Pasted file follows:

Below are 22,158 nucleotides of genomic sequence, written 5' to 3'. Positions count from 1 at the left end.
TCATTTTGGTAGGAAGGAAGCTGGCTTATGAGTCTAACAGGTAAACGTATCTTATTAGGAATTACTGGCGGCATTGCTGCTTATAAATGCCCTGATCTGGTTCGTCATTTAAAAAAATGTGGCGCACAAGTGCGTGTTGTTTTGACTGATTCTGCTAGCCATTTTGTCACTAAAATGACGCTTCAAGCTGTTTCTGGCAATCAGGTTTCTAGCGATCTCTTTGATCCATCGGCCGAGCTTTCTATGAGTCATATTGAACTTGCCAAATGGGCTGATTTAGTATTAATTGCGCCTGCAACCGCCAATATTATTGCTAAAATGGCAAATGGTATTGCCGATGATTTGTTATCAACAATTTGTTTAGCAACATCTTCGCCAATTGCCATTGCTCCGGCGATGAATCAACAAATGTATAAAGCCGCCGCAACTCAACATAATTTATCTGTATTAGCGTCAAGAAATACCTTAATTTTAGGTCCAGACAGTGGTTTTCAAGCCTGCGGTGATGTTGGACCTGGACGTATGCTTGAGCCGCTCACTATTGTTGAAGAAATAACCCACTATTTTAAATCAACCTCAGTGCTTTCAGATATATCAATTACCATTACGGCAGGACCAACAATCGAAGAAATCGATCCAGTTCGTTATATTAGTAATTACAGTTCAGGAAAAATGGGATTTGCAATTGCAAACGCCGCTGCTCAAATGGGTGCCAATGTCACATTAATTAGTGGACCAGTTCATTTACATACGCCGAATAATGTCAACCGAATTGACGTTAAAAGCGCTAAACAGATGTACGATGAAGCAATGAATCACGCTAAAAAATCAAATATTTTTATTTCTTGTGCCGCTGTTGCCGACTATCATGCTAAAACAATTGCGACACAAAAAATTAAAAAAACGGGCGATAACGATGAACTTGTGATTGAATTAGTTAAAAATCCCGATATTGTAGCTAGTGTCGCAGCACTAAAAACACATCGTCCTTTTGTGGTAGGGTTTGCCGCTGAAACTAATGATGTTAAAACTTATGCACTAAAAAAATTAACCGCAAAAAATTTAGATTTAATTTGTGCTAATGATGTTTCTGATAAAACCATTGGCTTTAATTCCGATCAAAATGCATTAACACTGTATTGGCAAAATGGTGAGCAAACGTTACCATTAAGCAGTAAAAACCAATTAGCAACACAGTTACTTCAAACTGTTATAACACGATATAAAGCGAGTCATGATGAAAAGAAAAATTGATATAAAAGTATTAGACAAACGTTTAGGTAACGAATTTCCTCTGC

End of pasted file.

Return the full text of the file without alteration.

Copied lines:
Below are 22,158 nucleotides of genomic sequence, written 5' to 3'. Positions count from 1 at the left end.
TCATTTTGGTAGGAAGGAAGCTGGCTTATGAGTCTAACAGGTAAACGTATCTTATTAGGAATTACTGGCGGCATTGCTGCTTATAAATGCCCTGATCTGGTTCGTCATTTAAAAAAATGTGGCGCACAAGTGCGTGTTGTTTTGACTGATTCTGCTAGCCATTTTGTCACTAAAATGACGCTTCAAGCTGTTTCTGGCAATCAGGTTTCTAGCGATCTCTTTGATCCATCGGCCGAGCTTTCTATGAGTCATATTGAACTTGCCAAATGGGCTGATTTAGTATTAATTGCGCCTGCAACCGCCAATATTATTGCTAAAATGGCAAATGGTATTGCCGATGATTTGTTATCAACAATTTGTTTAGCAACATCTTCGCCAATTGCCATTGCTCCGGCGATGAATCAACAAATGTATAAAGCCGCCGCAACTCAACATAATTTATCTGTATTAGCGTCAAGAAATACCTTAATTTTAGGTCCAGACAGTGGTTTTCAAGCCTGCGGTGATGTTGGACCTGGACGTATGCTTGAGCCGCTCACTATTGTTGAAGAAATAACCCACTATTTTAAATCAACCTCAGTGCTTTCAGATATATCAATTACCATTACGGCAGGACCAACAATCGAAGAAATCGATCCAGTTCGTTATATTAGTAATTACAGTTCAGGAAAAATGGGATTTGCAATTGCAAACGCCGCTGCTCAAATGGGTGCCAATGTCACATTAATTAGTGGACCAGTTCATTTACATACGCCGAATAATGTCAACCGAATTGACGTTAAAAGCGCTAAACAGATGTACGATGAAGCAATGAATCACGCTAAAAAATCAAATATTTTTATTTCTTGTGCCGCTGTTGCCGACTATCATGCTAAAACAATTGCGACACAAAAAATTAAAAAAACGGGCGATAACGATGAACTTGTGATTGAATTAGTTAAAAATCCCGATATTGTAGCTAGTGTCGCAGCACTAAAAACACATCGTCCTTTTGTGGTAGGGTTTGCCGCTGAAACTAATGATGTTAAAACTTATGCACTAAAAAAATTAACCGCAAAAAATTTAGATTTAATTTGTGCTAATGATGTTTCTGATAAAACCATTGGCTTTAATTCCGATCAAAATGCATTAACACTGTATTGGCAAAATGGTGAGCAAACGTTACCATTAAGCAGTAAAAACCAATTAGCAACACAGTTACTTCAAACTGTTATAACACGATATAAAGCGAGTCATGATGAAAAGAAAAATTGATATAAAAGTATTAGACAAACGTTTAGGTAACGAATTTCCTCTGC